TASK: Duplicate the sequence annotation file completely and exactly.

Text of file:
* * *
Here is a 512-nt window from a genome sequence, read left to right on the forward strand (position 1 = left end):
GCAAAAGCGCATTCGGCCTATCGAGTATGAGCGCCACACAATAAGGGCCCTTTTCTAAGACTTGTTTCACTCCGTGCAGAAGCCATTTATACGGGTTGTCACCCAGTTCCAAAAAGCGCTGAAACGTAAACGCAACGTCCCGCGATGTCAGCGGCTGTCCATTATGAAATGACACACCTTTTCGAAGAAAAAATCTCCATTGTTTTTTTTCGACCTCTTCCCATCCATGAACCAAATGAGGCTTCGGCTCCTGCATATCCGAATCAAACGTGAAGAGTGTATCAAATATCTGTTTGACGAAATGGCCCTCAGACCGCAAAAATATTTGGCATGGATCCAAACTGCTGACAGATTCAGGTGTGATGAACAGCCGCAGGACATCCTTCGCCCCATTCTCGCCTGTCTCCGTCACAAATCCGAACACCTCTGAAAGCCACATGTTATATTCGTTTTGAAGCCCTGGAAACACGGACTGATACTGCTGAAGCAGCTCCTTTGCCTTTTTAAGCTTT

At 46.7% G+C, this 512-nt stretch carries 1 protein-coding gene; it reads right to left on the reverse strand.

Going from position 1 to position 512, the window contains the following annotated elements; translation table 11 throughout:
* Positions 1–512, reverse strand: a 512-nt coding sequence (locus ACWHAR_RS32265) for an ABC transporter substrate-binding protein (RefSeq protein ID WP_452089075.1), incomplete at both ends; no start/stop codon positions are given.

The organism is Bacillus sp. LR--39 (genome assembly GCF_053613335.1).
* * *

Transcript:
Here is a 512-nt window from a genome sequence, read left to right on the forward strand (position 1 = left end):
GCAAAAGCGCATTCGGCCTATCGAGTATGAGCGCCACACAATAAGGGCCCTTTTCTAAGACTTGTTTCACTCCGTGCAGAAGCCATTTATACGGGTTGTCACCCAGTTCCAAAAAGCGCTGAAACGTAAACGCAACGTCCCGCGATGTCAGCGGCTGTCCATTATGAAATGACACACCTTTTCGAAGAAAAAATCTCCATTGTTTTTTTTCGACCTCTTCCCATCCATGAACCAAATGAGGCTTCGGCTCCTGCATATCCGAATCAAACGTGAAGAGTGTATCAAATATCTGTTTGACGAAATGGCCCTCAGACCGCAAAAATATTTGGCATGGATCCAAACTGCTGACAGATTCAGGTGTGATGAACAGCCGCAGGACATCCTTCGCCCCATTCTCGCCTGTCTCCGTCACAAATCCGAACACCTCTGAAAGCCACATGTTATATTCGTTTTGAAGCCCTGGAAACACGGACTGATACTGCTGAAGCAGCTCCTTTGCCTTTTTAAGCTTT

At 46.7% G+C, this 512-nt stretch carries 1 protein-coding gene; it reads right to left on the reverse strand.

Going from position 1 to position 512, the window contains the following annotated elements; translation table 11 throughout:
* Positions 1–512, reverse strand: a 512-nt coding sequence (locus ACWHAR_RS32265) for an ABC transporter substrate-binding protein (RefSeq protein ID WP_452089075.1), incomplete at both ends; no start/stop codon positions are given.

The organism is Bacillus sp. LR--39 (genome assembly GCF_053613335.1).